(Note: For cars damaged by potholes on a Toronto street, drivers can make a property damage or personal injury claim. For more details, check out Toronto.ca or contact a local car accidents lawyer).
10. Watch out for gravel shoulders.
Melting snow and winter runoff can soften gravel shoulders in spring. It helps to slow down and steer gently to a shoulder in case you have to pull over. Also, beware of gullies caused by water runoff.
11. Slow down in road construction and closure zones.
Some road repairs or constructions are done during spring or summer. Slow down when passing through a road work to ensure the safety or workers. It’s always best to travel with caution to avoid an accident with another vehicle or a construction aide. Anticipate road closures so you can save on travel time and avoid the hassle.
12. Plan your route ahead of time.
Before leaving home, check with Google Maps and plan the best route to take that will get you to your destination without traffic bottlenecks. The app gives you essential information for faster travel like current road conditions, slowdowns, construction zones on Toronto roads, and possible accidents. Google Maps also suggests alternative routes for when your usual route is closed due to repair, construction or a standstill.
13. Tune up your vehicle.
Winters in Toronto can slow down the performance of vehicles. The snow, cold temperatures, salt, and road grit can wear out any vehicle at an increased rate. Before taking it for long drives, check your car’s brakes, fluid levels, and wiper blades to ensure they’re in top shape. A lot of garages offer spring tuning services for vehicles if you don’t know how to do this on your own.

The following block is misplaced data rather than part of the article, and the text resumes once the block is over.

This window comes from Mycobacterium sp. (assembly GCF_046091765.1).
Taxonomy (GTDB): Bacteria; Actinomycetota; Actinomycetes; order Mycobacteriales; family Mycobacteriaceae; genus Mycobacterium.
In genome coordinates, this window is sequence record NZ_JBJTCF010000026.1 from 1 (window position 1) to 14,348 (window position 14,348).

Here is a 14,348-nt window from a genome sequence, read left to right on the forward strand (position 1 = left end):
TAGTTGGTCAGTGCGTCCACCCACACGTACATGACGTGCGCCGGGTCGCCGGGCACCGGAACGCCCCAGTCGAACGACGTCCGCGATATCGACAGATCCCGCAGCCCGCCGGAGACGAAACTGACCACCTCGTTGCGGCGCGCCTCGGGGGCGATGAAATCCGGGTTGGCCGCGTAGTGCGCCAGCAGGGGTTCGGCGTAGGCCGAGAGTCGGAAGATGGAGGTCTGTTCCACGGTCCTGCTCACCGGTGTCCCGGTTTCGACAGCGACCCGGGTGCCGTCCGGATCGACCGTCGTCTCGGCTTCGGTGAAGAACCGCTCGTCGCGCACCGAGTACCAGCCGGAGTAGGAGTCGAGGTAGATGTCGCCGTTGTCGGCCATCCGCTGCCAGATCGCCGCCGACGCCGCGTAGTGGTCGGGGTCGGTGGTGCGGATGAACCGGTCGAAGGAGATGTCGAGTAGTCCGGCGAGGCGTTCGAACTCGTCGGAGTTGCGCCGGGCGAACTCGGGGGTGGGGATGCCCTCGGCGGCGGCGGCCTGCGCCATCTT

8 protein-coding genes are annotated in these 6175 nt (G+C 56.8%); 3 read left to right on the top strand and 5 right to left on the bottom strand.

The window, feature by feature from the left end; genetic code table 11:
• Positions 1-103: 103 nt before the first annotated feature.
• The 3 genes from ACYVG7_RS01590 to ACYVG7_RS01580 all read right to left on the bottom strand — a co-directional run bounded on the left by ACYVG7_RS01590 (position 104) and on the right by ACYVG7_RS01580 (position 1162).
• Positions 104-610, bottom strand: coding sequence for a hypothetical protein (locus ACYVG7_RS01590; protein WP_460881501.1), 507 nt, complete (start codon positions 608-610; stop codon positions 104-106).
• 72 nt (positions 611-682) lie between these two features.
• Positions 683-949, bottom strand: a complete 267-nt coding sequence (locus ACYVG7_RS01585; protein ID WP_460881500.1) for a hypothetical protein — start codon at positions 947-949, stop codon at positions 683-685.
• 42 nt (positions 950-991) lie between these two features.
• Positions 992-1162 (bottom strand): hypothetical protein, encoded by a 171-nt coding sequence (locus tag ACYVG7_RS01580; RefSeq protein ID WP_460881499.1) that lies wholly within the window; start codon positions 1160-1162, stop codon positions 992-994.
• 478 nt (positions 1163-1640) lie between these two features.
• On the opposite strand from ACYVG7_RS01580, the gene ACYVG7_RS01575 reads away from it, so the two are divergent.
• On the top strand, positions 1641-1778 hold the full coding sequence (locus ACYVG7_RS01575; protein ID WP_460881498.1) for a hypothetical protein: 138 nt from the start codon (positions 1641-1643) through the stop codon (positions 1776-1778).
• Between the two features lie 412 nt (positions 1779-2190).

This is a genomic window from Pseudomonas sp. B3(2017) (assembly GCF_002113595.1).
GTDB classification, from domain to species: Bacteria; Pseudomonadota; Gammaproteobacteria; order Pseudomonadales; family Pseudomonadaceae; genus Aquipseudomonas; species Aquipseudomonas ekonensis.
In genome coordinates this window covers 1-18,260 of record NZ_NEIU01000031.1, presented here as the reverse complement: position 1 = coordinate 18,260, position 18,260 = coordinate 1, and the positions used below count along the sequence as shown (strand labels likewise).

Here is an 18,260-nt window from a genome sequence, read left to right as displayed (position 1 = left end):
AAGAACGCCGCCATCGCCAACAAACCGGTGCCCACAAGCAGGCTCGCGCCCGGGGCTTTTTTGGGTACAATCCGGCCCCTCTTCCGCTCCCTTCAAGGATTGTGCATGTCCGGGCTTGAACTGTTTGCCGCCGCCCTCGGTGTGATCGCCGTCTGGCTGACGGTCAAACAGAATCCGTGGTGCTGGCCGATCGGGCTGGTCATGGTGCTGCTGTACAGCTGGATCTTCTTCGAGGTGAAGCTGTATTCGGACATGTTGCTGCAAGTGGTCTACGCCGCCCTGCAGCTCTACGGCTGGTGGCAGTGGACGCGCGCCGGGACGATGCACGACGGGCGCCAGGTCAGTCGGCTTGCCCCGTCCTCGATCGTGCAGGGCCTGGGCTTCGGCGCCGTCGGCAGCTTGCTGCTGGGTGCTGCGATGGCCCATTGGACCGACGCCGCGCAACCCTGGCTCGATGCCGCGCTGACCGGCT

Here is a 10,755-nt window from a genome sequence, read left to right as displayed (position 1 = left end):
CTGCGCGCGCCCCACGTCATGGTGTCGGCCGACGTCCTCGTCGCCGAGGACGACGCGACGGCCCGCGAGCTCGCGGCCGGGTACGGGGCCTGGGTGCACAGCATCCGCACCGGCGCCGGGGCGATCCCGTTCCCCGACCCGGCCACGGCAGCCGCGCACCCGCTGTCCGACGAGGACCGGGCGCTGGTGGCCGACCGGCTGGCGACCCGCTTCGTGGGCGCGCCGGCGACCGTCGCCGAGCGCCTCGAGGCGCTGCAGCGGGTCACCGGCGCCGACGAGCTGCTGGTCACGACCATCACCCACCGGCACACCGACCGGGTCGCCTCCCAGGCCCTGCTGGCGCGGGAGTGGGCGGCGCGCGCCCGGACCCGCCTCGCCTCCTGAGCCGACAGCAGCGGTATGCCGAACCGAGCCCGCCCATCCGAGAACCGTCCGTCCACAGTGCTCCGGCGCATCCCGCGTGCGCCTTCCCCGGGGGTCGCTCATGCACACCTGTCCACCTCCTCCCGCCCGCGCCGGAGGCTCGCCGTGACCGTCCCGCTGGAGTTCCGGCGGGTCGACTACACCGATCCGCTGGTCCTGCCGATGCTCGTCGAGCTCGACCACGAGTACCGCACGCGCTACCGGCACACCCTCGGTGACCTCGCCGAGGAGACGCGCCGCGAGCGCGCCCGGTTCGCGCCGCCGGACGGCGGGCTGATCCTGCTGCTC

Most importantly, check your vehicle for salt accumulation. Salt can be harsh on vehicles (especially older ones); it can accelerate rusting. Inspect your vehicle for rust spots. If you spot traces of rust, have your vehicle repaired immediately to keep the rust from spreading.
14. Lighten your load.
During a road trip, you’ll probably throw in pounds of gear, baggage, and passengers beyond your vehicle’s load capacity, which can take a toll on its handling and fuel economy. Make sure to avoid exceeding your car’s payload capacity when packing for a trip. Check your manual to know the allowable weight of cargo and passengers that your vehicle can carry. Leave room for an emergency road safety kit.
15. Buckle up for storms.
Spring and summer seasons aren’t all about flowers in bloom, they can also mean unexpected showers and wet pavements which can pose dangers to driving. Heavy downpours can make road signs, traffic signals, and pedestrians harder to see. Practice using your headlights during rainy days even in the daytime. Slow down in densely populated areas and observe ample distance between you and the vehicle in front of you.
Don’t let the bright, sunny, and warm days bring your guard down. Take extra care and precaution when you’re behind the wheel and eliminate distractions. Accidents may be lurking in the background wherever you’re headed; it pays to be alert and aware of your surroundings at all times.
If you find yourself in a pedestrian or vehicle collision accident in the spring or summer, get in touch with a professional car accident lawyer in Toronto. They can help you manoeuvre through these situations with ease and convenience. Michelle Linka Law is only a call away. With a breadth of experience in handling car accident settlements and dealing with personal injury claims, we can help you get the compensation you need. Contact 416-477-7288 to book a FREE consultation.